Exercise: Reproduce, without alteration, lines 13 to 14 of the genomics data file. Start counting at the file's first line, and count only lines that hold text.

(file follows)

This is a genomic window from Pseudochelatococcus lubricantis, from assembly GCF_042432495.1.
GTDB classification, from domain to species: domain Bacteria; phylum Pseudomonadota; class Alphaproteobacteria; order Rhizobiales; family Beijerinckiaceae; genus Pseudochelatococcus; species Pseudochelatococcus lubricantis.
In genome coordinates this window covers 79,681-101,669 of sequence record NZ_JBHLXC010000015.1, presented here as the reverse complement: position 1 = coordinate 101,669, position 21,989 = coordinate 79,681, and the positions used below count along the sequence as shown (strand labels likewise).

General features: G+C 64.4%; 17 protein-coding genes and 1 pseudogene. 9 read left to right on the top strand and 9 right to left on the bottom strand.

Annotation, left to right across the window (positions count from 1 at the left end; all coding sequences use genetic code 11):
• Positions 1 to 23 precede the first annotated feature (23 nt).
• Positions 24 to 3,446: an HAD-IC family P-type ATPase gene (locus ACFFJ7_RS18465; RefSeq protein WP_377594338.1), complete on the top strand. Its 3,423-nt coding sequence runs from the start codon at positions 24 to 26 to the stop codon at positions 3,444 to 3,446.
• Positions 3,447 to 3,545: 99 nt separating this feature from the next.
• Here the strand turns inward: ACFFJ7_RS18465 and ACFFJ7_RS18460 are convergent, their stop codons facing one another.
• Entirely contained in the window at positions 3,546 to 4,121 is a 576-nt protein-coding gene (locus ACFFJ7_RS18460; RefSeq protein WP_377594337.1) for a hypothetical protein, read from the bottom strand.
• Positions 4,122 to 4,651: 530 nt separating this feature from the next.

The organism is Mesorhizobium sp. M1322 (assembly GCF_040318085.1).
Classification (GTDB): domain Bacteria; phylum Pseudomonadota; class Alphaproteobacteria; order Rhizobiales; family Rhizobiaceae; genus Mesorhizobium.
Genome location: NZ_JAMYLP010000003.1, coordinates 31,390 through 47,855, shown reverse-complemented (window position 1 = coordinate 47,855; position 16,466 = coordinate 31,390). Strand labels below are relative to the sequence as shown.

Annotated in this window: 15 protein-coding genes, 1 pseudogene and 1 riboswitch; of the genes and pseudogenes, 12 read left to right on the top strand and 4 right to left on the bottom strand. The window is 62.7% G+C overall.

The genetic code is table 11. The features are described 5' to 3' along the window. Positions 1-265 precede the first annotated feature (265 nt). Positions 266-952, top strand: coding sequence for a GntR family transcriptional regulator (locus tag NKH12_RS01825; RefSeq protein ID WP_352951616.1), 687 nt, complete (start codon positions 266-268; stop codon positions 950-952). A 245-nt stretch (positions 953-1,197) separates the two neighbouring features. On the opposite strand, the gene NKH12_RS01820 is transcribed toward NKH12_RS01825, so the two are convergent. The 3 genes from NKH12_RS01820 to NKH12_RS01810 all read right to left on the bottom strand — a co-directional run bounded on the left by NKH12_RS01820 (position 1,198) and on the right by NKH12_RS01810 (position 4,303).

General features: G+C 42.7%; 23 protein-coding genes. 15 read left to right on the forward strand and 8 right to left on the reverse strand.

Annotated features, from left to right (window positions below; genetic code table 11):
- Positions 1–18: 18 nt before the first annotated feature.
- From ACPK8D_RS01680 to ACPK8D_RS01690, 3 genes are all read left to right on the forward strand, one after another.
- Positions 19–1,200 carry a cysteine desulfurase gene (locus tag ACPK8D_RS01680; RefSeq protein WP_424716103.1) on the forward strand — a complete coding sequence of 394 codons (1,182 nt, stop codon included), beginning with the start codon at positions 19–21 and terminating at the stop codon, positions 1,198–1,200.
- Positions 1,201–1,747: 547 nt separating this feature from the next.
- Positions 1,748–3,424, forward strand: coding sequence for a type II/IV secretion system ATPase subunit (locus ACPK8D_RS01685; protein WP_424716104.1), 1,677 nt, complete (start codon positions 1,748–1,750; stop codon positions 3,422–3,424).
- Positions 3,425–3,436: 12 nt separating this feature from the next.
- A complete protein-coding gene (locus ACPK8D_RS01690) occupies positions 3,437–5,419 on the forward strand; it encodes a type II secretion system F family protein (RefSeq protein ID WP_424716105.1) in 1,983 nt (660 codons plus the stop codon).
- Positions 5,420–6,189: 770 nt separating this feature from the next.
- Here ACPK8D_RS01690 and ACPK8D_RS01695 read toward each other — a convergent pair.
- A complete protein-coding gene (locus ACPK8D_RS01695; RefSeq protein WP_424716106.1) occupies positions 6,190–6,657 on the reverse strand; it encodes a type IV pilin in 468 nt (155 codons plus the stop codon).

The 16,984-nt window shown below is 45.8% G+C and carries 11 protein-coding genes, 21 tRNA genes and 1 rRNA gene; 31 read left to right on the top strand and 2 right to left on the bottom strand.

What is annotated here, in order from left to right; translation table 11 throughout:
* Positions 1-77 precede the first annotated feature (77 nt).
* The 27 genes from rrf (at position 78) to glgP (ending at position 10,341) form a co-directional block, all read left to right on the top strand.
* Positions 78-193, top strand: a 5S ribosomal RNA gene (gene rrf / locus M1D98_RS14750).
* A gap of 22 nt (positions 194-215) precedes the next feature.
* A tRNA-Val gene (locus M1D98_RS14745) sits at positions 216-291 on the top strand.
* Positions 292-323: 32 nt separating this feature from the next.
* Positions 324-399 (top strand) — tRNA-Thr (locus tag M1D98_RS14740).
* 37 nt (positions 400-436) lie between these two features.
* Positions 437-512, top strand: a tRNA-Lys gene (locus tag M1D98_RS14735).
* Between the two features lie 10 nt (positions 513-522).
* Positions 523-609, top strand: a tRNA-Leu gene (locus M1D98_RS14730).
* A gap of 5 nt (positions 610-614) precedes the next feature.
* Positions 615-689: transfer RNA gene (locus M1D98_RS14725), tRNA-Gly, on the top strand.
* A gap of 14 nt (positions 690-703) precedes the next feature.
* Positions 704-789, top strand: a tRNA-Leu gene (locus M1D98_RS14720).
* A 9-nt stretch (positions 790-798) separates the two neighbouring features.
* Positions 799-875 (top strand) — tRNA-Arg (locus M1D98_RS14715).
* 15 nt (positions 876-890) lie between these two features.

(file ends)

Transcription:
Classification (GTDB): domain Bacteria; phylum Pseudomonadota; class Alphaproteobacteria; order Rhizobiales; family Rhizobiaceae; genus Mesorhizobium.
Genome location: NZ_JAMYLP010000003.1, coordinates 31,390 through 47,855, shown reverse-complemented (window position 1 = coordinate 47,855; position 16,466 = coordinate 31,390). Strand labels below are relative to the sequence as shown.